- Payment history (typically listed in a chart or calendar format)
- Number of months reported on an account (months reviewed)
- Account opened and date last reported
- Last account activity and date of last payment
- Date of first and subsequent delinquencies
- Charge-off amount
- Date closed
Listed at the end of the account history section, includes negative account information or accounts sent to a collection agency. It is important to review each of the items listed in this section to ensure the details are accurate. This section is a good listing to refer to when understanding what is in a credit report.
This section of the report public records includes information about the status of settled or outstanding debts. This section also includes bankruptcy, (Chapter 7 or 13), together with details about the bankruptcy and the discharge date. Additionally, tax liens – when you owe back taxes and the IRS has started collections – appear in this section as well. Also included are Civil judgments or debts you owe through the court related to a lawsuit. No other public records appear in your credit report.
Types of Inquiries
Beyond specific account data and personal information, a credit report will also provide an overview of recent credit inquiries. When a creditor requests to view your credit, the credit reporting agencies log it as a new inquiry. Therefore, these inquiries can be classified as either a hard or soft request.
Any request made by a creditor for a new account or limit increase shows up as a hard inquiry. These are requests for which you have provided your consent. Too many requests in a short period of time may damage or lower your credit score.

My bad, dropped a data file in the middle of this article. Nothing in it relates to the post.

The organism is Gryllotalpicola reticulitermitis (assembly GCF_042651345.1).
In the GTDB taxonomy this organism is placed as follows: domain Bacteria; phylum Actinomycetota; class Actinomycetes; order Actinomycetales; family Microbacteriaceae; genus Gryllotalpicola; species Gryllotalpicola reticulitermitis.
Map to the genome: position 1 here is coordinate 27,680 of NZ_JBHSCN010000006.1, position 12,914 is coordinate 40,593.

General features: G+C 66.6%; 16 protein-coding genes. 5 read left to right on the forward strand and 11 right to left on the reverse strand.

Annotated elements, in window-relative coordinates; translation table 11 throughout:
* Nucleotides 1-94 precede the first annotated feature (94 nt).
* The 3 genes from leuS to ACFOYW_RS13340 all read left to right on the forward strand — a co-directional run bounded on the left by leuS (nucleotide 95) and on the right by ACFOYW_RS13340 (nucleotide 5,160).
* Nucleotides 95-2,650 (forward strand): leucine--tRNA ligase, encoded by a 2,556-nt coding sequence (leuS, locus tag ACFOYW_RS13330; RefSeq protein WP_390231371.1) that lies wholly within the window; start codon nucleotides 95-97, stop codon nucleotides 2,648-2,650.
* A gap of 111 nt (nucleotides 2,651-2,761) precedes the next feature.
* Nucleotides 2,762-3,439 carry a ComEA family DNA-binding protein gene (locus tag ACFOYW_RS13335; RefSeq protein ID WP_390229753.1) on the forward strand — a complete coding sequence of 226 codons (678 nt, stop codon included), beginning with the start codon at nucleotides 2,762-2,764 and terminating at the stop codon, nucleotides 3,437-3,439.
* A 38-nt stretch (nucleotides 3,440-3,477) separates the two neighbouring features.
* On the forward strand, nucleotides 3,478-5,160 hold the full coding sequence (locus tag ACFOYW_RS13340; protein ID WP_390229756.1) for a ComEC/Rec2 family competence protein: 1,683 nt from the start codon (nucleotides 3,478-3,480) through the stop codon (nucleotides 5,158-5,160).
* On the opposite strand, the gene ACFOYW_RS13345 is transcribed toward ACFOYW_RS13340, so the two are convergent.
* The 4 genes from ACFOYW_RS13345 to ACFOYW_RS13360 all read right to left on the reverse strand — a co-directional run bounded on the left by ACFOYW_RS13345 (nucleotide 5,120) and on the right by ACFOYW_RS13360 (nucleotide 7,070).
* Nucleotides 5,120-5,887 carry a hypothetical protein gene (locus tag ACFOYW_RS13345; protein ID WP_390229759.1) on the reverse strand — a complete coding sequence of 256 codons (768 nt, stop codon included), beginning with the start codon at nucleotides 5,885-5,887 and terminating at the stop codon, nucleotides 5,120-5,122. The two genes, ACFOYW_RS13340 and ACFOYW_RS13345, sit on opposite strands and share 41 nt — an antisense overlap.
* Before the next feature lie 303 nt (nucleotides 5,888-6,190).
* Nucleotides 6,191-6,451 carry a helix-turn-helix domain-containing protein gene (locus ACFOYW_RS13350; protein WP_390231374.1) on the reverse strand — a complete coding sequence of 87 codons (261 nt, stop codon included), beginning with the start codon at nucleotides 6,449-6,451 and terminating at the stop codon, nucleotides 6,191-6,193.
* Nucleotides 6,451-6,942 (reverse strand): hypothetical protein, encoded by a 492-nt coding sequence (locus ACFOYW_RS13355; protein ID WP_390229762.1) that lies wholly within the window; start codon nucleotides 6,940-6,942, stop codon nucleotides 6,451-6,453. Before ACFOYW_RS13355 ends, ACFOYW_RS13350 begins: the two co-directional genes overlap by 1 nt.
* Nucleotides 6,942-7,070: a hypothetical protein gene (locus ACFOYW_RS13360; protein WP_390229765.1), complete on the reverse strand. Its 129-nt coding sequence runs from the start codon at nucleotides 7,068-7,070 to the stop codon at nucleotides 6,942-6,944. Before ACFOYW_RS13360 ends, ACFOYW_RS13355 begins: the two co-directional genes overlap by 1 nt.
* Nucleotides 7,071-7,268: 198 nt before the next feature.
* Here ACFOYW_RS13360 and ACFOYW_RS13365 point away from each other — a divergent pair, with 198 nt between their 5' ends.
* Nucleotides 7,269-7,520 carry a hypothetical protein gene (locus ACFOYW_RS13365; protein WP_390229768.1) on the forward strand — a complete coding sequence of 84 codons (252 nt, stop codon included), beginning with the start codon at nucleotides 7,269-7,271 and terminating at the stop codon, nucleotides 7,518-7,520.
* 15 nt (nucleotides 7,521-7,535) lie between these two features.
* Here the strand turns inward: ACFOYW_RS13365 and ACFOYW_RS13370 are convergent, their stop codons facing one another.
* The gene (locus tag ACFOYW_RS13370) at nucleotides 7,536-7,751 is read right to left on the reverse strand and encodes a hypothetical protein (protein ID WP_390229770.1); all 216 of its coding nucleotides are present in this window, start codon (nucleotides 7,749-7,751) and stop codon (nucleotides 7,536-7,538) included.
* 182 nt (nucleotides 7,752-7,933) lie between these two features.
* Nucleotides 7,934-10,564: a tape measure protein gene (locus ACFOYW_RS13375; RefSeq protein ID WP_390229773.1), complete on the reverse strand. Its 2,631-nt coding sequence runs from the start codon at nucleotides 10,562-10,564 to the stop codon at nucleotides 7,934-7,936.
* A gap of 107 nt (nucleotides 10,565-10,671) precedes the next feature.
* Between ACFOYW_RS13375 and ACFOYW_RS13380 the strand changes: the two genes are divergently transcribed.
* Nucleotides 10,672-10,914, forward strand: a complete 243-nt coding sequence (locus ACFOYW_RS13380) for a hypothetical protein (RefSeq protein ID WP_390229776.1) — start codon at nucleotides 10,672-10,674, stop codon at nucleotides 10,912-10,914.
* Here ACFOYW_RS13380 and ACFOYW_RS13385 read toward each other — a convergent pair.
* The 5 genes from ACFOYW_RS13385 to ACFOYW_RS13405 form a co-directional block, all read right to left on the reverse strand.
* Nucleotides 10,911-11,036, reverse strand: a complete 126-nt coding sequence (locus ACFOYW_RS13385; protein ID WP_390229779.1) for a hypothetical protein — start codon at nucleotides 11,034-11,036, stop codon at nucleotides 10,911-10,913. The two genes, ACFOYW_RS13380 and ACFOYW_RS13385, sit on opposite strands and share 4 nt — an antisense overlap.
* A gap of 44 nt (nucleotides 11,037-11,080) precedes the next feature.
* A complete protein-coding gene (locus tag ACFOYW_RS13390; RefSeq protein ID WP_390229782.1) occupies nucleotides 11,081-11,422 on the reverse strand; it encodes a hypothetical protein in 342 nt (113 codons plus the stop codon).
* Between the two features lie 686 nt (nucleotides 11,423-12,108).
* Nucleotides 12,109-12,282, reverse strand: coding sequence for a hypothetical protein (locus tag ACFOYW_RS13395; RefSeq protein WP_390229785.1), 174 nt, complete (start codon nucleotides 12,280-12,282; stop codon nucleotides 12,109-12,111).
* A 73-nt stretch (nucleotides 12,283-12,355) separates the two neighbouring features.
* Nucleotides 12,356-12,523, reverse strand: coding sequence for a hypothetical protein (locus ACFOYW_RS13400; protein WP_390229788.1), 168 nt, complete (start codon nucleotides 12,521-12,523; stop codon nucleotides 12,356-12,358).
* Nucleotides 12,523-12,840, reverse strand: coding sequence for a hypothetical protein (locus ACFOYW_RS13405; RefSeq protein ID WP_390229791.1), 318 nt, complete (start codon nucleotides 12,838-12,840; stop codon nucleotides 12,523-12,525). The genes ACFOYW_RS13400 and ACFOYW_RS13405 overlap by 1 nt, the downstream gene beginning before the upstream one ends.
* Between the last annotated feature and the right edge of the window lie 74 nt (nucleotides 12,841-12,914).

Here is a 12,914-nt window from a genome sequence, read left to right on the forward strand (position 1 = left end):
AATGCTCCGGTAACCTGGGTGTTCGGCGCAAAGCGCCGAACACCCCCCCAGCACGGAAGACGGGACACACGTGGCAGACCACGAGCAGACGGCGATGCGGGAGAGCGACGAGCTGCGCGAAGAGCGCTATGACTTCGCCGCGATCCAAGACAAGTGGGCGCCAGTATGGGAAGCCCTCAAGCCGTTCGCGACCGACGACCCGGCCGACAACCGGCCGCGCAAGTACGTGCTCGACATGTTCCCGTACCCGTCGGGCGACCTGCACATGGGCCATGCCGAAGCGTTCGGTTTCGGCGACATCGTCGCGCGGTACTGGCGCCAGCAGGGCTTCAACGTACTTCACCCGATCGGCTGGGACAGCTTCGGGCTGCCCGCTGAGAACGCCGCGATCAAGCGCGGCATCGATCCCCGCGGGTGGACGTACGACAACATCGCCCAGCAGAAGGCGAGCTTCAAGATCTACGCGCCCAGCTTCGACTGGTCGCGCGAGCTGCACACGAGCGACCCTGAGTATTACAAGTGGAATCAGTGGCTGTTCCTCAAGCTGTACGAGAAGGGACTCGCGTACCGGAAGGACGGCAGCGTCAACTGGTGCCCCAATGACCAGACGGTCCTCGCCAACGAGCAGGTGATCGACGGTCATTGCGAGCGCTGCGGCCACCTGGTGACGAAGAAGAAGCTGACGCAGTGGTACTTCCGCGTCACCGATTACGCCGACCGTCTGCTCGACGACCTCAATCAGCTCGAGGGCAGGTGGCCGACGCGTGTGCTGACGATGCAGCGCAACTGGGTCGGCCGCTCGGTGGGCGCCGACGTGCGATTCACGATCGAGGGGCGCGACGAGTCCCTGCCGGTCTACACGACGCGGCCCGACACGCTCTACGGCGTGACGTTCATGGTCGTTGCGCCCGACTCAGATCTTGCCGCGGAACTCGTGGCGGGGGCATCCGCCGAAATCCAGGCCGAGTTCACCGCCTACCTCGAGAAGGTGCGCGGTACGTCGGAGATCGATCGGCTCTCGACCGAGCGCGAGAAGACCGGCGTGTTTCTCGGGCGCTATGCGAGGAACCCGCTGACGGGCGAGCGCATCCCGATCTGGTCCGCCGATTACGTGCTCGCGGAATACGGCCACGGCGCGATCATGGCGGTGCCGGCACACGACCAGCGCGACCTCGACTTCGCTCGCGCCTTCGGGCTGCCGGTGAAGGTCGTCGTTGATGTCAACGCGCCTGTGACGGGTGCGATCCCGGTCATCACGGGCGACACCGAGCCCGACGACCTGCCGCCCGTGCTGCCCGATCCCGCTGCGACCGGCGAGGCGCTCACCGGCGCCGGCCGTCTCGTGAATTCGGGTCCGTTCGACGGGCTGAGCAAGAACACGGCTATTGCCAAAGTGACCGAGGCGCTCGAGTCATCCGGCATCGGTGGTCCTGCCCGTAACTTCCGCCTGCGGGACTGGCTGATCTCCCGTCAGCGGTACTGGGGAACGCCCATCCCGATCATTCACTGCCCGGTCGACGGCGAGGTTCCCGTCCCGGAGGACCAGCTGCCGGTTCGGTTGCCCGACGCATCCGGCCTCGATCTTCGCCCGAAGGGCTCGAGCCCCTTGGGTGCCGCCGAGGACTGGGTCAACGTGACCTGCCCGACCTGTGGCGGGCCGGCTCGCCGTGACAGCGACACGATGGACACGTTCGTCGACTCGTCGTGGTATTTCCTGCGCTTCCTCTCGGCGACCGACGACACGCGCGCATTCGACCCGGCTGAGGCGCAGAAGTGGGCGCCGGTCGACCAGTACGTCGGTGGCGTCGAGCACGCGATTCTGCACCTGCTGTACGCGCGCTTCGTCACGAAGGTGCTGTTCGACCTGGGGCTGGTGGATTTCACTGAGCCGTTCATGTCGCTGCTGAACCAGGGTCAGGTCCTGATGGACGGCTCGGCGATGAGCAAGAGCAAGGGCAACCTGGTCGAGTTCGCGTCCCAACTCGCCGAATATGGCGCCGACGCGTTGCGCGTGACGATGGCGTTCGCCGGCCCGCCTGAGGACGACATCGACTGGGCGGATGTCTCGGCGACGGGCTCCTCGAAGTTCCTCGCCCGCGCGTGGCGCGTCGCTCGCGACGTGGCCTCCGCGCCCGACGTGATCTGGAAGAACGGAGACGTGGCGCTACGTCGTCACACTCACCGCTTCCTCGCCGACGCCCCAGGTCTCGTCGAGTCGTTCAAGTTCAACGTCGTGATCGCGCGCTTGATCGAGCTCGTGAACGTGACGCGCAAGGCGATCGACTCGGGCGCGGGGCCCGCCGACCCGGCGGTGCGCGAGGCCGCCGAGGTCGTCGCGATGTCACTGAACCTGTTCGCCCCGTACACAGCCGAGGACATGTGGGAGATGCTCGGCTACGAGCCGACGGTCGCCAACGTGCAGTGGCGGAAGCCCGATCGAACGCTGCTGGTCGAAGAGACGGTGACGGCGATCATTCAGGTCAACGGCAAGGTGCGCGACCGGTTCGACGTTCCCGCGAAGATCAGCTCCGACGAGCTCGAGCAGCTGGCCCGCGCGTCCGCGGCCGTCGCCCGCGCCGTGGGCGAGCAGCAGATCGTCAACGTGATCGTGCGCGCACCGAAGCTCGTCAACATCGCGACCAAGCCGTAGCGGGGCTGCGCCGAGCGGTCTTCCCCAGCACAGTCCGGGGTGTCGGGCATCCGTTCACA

A soft inquiry represents a request to view credit not requested for the purpose of opening an account. These could include reviews of your credit from a current creditor, employment inquiries or checking your own credit. These requests do not typically affect your credit score.
Pre-screened offers known as promotional inquiries can also appear on your report. Promotional inquiries typically mailed or electronically sent to you come in the form as an unsolicited offer. If you do not accept a pre-screened offer, a promotional inquiry remains as a soft inquiry on your credit report. If you accept the offer, the creditor will make a formal hard inquiry to review your credit in more detail.
Other Financial Details
Individuals with past bad credit behavior may have additional information reported to the credit agencies. Supplemental information showing up on your credit report include missteps like bouncing checks or frequently over drafting your account. Other activity reported include the utilization of an overdraft protection account that acts as a revolving line of credit. Also, bad check writing behavior could affect your ability to get a new bank account. This information is gathered by the ChexSystem, a debit reporting agency which could show up in your credit history.
Your credit report holds the key to achieve your financial freedom and allow you to reach your financial dreams. It is important to understand what is in a credit report, fully aware of how creditors view your financial behavior.